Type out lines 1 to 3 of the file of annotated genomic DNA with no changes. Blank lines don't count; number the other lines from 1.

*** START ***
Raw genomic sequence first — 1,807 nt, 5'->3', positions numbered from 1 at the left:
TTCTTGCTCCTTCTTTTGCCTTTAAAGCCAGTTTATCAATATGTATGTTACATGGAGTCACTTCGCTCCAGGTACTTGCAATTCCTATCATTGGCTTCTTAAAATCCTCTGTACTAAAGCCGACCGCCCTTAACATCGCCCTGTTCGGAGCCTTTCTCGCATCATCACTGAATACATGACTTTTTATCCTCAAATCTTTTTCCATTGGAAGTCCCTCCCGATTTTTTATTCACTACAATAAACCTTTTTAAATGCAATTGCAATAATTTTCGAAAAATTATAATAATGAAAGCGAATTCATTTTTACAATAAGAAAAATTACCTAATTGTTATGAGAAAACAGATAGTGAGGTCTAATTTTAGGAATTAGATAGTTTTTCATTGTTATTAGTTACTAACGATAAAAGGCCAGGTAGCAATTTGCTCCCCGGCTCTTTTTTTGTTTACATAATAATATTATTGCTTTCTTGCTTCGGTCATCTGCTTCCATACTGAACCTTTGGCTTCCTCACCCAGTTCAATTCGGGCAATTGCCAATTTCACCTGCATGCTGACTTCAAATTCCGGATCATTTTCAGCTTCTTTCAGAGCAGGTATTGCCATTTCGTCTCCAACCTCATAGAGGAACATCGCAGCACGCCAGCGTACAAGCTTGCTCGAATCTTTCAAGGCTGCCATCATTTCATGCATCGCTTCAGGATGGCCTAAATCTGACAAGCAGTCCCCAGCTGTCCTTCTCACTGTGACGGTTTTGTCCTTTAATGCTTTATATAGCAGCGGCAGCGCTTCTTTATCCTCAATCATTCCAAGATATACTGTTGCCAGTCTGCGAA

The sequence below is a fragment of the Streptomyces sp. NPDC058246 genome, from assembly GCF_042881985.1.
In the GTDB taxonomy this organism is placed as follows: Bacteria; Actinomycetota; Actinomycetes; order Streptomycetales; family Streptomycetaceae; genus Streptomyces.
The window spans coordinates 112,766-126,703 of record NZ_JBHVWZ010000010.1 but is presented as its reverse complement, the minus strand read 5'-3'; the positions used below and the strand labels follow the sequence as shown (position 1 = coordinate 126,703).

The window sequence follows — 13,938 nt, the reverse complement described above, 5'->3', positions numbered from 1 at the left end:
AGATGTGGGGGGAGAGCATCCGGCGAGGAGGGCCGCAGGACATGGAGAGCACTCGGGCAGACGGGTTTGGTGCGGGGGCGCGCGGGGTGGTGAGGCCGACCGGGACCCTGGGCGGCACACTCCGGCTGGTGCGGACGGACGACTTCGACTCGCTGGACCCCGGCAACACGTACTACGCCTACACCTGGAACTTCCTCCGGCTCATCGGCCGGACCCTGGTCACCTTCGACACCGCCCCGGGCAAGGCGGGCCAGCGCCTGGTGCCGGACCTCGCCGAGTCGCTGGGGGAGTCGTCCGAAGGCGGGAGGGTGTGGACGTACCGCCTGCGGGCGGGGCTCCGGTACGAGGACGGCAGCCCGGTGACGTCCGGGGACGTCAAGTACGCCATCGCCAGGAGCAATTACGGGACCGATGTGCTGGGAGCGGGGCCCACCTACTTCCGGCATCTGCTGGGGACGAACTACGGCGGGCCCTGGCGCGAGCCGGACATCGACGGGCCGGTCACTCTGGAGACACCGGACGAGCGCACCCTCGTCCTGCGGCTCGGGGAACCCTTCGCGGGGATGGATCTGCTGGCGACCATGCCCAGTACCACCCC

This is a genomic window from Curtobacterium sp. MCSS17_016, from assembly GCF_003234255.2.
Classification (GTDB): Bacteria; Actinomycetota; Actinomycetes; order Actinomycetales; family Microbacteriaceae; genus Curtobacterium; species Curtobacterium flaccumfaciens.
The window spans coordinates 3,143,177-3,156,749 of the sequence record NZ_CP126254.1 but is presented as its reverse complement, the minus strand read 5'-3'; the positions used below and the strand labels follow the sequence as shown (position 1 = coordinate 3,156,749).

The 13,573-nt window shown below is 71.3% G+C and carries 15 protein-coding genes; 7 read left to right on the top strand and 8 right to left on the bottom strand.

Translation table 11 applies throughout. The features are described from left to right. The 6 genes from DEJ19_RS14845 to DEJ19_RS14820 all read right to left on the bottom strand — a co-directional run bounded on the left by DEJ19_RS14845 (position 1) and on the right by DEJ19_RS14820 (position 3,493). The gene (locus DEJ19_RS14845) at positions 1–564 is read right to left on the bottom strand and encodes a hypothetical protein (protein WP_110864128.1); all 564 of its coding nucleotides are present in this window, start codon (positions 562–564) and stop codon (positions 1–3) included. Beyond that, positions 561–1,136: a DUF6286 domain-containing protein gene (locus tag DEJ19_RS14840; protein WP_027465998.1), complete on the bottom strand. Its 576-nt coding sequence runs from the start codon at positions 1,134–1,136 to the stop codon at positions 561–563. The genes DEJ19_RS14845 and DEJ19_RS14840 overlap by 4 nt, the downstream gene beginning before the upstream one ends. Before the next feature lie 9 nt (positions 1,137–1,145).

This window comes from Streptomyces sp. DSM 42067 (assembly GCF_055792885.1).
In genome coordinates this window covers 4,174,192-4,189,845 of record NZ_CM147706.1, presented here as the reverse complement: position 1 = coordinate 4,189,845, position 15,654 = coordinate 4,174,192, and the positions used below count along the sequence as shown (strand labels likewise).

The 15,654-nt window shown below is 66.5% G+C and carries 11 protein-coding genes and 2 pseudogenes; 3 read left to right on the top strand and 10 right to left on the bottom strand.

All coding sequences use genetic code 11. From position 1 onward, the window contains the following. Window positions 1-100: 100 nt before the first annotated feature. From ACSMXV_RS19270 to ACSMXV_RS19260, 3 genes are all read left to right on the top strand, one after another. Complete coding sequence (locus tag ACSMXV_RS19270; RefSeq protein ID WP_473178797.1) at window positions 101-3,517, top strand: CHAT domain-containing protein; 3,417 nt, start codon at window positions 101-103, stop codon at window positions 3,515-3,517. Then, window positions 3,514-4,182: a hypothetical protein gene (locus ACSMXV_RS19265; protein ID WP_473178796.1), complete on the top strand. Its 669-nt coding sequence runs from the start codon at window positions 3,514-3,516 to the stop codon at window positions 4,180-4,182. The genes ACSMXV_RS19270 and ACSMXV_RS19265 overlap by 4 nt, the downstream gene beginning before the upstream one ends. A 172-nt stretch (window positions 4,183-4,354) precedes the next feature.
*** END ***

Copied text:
Raw genomic sequence first — 1,807 nt, 5'->3', positions numbered from 1 at the left:
TTCTTGCTCCTTCTTTTGCCTTTAAAGCCAGTTTATCAATATGTATGTTACATGGAGTCACTTCGCTCCAGGTACTTGCAATTCCTATCATTGGCTTCTTAAAATCCTCTGTACTAAAGCCGACCGCCCTTAACATCGCCCTGTTCGGAGCCTTTCTCGCATCATCACTGAATACATGACTTTTTATCCTCAAATCTTTTTCCATTGGAAGTCCCTCCCGATTTTTTATTCACTACAATAAACCTTTTTAAATGCAATTGCAATAATTTTCGAAAAATTATAATAATGAAAGCGAATTCATTTTTACAATAAGAAAAATTACCTAATTGTTATGAGAAAACAGATAGTGAGGTCTAATTTTAGGAATTAGATAGTTTTTCATTGTTATTAGTTACTAACGATAAAAGGCCAGGTAGCAATTTGCTCCCCGGCTCTTTTTTTGTTTACATAATAATATTATTGCTTTCTTGCTTCGGTCATCTGCTTCCATACTGAACCTTTGGCTTCCTCACCCAGTTCAATTCGGGCAATTGCCAATTTCACCTGCATGCTGACTTCAAATTCCGGATCATTTTCAGCTTCTTTCAGAGCAGGTATTGCCATTTCGTCTCCAACCTCATAGAGGAACATCGCAGCACGCCAGCGTACAAGCTTGCTCGAATCTTTCAAGGCTGCCATCATTTCATGCATCGCTTCAGGATGGCCTAAATCTGACAAGCAGTCCCCAGCTGTCCTTCTCACTGTGACGGTTTTGTCCTTTAATGCTTTATATAGCAGCGGCAGCGCTTCTTTATCCTCAATCATTCCAAGATATACTGTTGCCAGTCTGCGAA

The sequence below is a fragment of the Streptomyces sp. NPDC058246 genome, from assembly GCF_042881985.1.